• The match between pathways and the patient is never exact, making it difficult to distinguish between unneeded pathway deviations and patient fit.35

  • In a review of a pathway that was designed to encourage the uptake of single-fraction radiation therapy for bone metastases, the following points were considered to be challenges:

    • Quantity of forms to fill out was identified as an issue that limited uptake;

    • Limited uptake because of lack of integration with an electronic medical record;

    • The pathway was not a mandatory component of workflow or otherwise incentivized;

    • The pathway did not include adequate life expectancy prognostication.34

Finally, some pathway studies described lessons learned with pathway implementation:

  • Pathways should be created through the input of a multidisciplinary team.30

  • van Dam et al28 emphasize the importance of training team members.

  • Reasons for going off pathway should require a strong justification (eg, expectation of toxicity, patient refusal, physician preference, patient anatomy, or comorbidities).

  • Neubauer et al31 recommend easy access to pathways, mandatory participation, and a prospective review process for pathway exceptions.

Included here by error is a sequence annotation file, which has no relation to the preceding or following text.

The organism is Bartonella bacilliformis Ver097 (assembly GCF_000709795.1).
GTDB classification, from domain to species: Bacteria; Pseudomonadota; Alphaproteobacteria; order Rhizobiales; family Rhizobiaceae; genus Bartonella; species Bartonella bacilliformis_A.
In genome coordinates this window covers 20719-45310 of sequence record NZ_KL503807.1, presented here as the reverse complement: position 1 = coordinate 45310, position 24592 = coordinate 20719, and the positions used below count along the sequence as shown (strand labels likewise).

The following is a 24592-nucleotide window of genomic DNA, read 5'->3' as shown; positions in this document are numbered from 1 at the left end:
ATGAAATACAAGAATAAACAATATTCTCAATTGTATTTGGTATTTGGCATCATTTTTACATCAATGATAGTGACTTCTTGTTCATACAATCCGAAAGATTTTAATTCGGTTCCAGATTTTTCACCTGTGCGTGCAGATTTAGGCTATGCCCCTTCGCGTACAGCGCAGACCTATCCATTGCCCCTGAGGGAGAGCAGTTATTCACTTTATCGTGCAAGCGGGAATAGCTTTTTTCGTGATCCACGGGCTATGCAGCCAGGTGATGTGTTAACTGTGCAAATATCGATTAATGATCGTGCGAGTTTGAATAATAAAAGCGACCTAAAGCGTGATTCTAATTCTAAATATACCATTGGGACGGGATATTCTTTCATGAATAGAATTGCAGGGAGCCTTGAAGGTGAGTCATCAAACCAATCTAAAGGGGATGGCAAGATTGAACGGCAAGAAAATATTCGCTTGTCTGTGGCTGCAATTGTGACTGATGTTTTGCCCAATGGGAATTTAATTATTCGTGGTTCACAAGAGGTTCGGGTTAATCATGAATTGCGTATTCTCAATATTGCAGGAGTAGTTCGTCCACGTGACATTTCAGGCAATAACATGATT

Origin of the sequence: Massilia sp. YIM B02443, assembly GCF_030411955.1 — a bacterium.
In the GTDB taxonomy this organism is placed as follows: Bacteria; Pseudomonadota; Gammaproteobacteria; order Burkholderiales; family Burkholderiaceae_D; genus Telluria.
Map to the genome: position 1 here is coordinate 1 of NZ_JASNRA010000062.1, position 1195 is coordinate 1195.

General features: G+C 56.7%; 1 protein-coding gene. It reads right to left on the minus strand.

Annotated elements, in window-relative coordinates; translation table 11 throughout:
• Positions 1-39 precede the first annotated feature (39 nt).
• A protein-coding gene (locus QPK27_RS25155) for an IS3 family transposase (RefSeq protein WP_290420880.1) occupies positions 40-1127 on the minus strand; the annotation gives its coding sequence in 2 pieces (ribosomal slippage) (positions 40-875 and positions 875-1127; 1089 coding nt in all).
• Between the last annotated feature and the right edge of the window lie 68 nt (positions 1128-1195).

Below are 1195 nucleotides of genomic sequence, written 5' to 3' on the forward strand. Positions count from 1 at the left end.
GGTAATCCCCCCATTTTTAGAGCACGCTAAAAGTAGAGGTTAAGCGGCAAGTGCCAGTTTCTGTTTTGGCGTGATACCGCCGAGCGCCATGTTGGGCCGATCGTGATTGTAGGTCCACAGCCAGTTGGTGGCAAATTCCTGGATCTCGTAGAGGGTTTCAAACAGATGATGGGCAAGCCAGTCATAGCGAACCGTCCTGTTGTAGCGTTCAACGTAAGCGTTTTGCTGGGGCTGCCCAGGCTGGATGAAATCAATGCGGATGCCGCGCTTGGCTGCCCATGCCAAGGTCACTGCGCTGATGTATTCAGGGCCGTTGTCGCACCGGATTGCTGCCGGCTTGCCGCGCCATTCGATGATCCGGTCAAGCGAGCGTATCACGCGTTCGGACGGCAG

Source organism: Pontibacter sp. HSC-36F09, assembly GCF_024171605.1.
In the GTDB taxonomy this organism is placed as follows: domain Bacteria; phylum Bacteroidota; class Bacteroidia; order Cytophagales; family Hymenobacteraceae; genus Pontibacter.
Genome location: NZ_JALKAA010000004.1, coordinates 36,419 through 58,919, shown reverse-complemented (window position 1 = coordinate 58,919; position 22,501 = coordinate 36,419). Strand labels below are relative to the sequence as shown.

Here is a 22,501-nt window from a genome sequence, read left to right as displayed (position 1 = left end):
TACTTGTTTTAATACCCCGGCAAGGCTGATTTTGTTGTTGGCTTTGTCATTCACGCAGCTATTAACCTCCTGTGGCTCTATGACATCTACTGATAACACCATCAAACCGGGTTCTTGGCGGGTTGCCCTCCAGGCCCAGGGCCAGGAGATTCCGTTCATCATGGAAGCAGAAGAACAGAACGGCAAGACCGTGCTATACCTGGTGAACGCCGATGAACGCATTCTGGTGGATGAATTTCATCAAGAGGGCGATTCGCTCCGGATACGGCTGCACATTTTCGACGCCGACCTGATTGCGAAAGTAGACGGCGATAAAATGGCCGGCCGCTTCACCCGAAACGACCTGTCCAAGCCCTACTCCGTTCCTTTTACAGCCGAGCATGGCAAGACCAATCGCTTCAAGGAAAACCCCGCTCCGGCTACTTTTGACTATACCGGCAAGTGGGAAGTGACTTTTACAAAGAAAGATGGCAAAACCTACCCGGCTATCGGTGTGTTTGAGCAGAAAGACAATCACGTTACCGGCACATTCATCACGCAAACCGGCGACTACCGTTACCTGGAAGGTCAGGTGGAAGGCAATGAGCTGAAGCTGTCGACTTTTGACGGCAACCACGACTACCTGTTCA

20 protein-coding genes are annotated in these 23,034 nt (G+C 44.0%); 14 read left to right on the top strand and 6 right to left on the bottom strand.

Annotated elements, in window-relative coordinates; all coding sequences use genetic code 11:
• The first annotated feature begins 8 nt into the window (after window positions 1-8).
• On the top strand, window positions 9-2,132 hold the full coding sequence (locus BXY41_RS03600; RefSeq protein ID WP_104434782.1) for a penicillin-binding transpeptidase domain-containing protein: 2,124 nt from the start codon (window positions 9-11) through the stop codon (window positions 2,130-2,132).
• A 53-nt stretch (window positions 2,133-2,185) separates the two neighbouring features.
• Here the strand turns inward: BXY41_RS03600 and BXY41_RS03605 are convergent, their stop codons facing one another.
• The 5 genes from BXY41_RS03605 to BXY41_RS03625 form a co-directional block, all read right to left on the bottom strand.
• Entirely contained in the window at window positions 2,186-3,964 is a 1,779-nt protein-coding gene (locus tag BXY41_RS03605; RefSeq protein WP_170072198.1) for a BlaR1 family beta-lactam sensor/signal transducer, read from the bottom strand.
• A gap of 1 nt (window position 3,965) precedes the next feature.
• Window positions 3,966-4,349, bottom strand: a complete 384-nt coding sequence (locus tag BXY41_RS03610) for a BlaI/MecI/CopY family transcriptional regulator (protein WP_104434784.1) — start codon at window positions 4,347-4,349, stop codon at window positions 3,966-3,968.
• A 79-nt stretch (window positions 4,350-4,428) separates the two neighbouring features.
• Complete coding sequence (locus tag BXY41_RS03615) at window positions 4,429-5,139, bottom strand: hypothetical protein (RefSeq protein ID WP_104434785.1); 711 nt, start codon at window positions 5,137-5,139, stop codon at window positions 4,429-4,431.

• Creation of a clinical pathway is a resource-consuming process that may be best suited for higher-volume cases such as breast surgery.

Survivorship Cancer Plans

Eight systematic reviews were found that met the inclusion criteria for studies that assessed outcomes with SCP implementation compared with another intervention or usual care.36,60-66 The most recent systematic review (Hill et al36) was the most comprehensive and included the majority of studies included in the earlier systematic reviews; therefore, it was retained for inclusion and its results are discussed in greater detail subsequently.

Hill et al included eight randomized controlled trials in the first quantitative meta-analysis of patient-reported outcomes following implementation of SCPs, which were defined as interventions that included a summary of previous treatment and instructions for follow-up. The review included an additional 18 cross-sectional studies, seven prepost studies, and one longitudinal study published up to April 22, 2018. Across studies, breast cancer was the most common diagnosis (40%). Assessments by Hill et al using the QualSyst tool resulted in a high-quality evidence rating for studies included in the review.